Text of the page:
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Puzzle in Wednesday order on duty exemption

One of the 3 reversals on removal of customs concession is for a drug whose Sun Pharma generic is market leader

Deepak Patel  |  New Delhi 

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To boost imports and avoid further public pressure, the government on Wednesday restored exemptions on three life-saving drugs. However, it is not clear why the government selected Octreotide as one of the three, where India’s leading drug maker, Sun Pharmaceutical Industries, has a leading market share.

According to the latest data of IMS Health, a global information and technology services company, Sun, which makes this drug at its Halol (Gujarat) unit and sells it under the brand name of Octride, has a market share of 63 per cent. However, according to AIOCD AWACS, a market research entity formed by the All Indian Origin Chemists & Distributors, the company’s generic has a market share of 78 per cent. Sun declined to comment on queries from Business Standard.

“It is difficult to know why the government has restored the exemption on this drug. It is possible that someone has made a presentation with the government that multinational which are importing these drugs should be given exemptions, as they have a better distribution system and, therefore, can make this life-saving drug available all over India,” said M S Mani, senior director, Deloitte in India.

Puzzle in Wednesday order on duty exemption
On February 5, the government had removed the exemptions on 76 life-saving drugs, saying Indian generic manufacturers were quite capable of making these and, subsequently, there would be no price increase.

Wockhardt and Samarth Pharma have a market share of six per cent and four per cent on sales for the Octreotide molecule respectively. Novartis produces three variants of this and has a cumulative market share of 12 per cent, says the latest data. A total of 12 are selling Octreotide in India.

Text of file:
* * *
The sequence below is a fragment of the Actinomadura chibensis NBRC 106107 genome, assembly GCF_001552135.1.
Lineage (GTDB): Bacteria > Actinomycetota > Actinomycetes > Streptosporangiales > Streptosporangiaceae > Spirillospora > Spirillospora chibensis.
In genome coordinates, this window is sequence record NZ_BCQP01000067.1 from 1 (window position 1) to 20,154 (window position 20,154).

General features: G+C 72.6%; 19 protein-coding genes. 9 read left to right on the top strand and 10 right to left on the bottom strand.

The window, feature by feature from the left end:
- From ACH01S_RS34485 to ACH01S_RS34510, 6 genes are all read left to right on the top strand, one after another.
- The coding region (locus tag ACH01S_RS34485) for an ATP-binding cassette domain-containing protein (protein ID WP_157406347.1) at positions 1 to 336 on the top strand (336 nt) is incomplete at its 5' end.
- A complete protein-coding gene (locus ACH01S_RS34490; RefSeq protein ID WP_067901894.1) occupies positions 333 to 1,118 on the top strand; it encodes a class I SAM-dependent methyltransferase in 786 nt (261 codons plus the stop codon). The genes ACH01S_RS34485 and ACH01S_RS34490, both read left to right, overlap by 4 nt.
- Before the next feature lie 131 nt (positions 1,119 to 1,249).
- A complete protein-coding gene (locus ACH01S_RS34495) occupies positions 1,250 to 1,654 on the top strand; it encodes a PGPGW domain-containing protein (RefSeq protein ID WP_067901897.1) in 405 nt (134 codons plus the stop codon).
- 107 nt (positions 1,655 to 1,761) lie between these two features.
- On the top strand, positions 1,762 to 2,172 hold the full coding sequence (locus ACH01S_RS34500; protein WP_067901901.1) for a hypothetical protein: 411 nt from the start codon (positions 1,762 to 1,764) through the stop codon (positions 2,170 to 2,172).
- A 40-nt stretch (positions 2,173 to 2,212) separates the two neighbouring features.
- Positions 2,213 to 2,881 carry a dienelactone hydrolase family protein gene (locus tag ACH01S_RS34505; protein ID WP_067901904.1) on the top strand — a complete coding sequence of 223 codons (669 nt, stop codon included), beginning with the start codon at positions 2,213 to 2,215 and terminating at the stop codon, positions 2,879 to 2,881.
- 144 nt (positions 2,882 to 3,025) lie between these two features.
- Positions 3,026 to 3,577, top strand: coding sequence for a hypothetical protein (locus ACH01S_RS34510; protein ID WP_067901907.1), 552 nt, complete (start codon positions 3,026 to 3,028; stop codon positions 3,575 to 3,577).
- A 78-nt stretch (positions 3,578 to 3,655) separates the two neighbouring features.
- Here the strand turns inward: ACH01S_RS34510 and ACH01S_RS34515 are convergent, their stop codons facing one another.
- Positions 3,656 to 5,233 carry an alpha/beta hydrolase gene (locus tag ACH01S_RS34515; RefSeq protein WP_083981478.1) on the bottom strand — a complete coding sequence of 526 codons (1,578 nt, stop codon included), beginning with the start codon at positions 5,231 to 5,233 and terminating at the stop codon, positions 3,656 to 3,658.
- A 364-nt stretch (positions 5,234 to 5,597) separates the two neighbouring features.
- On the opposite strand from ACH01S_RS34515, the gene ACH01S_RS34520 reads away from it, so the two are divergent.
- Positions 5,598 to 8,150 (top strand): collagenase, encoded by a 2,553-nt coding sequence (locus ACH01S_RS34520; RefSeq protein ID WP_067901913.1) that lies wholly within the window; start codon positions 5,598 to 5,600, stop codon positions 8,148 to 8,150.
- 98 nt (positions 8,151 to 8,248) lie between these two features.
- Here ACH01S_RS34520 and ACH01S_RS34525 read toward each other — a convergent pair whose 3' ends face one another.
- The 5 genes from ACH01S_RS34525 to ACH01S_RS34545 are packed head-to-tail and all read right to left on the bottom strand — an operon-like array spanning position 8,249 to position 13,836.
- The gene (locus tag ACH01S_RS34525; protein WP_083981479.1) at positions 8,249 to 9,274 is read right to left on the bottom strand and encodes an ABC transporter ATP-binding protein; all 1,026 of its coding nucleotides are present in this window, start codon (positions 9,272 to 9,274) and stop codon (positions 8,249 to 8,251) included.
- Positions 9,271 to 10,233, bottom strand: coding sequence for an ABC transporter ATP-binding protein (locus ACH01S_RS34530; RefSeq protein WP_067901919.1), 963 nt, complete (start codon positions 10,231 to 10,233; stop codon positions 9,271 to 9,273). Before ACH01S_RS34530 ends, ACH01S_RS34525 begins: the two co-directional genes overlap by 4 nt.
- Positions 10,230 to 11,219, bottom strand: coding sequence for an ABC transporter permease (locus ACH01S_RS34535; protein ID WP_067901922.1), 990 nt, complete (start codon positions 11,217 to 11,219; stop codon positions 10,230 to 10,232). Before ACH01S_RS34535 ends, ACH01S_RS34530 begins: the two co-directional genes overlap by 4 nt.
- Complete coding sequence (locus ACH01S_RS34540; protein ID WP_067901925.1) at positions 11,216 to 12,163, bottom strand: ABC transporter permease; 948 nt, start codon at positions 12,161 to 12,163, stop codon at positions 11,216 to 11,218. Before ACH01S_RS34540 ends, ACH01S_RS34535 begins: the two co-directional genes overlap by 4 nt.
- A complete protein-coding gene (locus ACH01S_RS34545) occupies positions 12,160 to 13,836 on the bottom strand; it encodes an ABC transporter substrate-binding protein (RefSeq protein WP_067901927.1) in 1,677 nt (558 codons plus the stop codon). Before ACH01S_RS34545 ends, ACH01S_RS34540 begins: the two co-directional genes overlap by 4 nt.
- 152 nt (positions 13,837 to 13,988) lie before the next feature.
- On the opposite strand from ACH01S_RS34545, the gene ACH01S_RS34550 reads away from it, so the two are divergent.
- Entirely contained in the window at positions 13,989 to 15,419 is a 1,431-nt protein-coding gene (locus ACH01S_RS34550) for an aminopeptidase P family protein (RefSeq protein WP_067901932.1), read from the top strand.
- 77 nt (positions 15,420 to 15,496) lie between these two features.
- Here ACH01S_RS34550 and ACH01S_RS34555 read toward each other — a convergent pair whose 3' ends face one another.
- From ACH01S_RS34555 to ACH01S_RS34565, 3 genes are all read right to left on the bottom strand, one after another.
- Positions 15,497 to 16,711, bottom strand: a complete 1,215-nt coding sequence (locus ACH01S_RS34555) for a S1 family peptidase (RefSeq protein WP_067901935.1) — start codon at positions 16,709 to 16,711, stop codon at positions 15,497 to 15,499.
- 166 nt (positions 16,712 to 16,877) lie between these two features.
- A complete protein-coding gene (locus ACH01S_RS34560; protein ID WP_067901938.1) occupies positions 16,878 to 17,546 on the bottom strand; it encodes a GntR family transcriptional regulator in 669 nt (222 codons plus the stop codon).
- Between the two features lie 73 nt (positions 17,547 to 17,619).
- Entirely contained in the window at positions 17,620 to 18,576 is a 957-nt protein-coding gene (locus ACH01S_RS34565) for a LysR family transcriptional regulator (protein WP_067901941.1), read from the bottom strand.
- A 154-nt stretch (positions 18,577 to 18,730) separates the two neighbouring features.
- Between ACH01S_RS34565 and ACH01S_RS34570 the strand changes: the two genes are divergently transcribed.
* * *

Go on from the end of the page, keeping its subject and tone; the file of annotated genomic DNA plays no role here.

“Not just focusing on the domestic production, the government might have taken this step of customs duty relief so that more multinational are into this market,” said Sarabjit Kour Nangra, vice-president at Angel Broking.

Octreotide is used to treat hormonal disorder, besides symptoms of severe diarrhoea and flushing caused by cancer.

The other two drugs where exemptions were restored on Wednesday are Somatropin and Anti-Haemophilic Factor Concentrate (VIII and IX). The former is used to treat growth failure in children and adults who lack a natural growth hormone. And, for chronic kidney failure.

The government faced much pressure from those with haemophilia (where the blood doesn't clot easily), as they feared a price hike in the Factor Concentrate injections. IMS Health data says only three companies sell Factor VIII in India – Baxter, Reliance Life Science and Intas Pharma. Baxter has market share of 81 per cent.

The Somatropin market here is also dominated by foreign companies – LG Life Sciences , Eli Lilly, Pharmacia (Pfizer) and Ferring Pharma, with a market share of 38 per cent , 26 per cent, 20 per cent and one per cent, respectively. Ranbaxy, the only Indian generic drug maker which sells Somatropin, under the brand name of Headon, has 16 per cent.

First Published: Fri, February 19 2016. 00:44 IST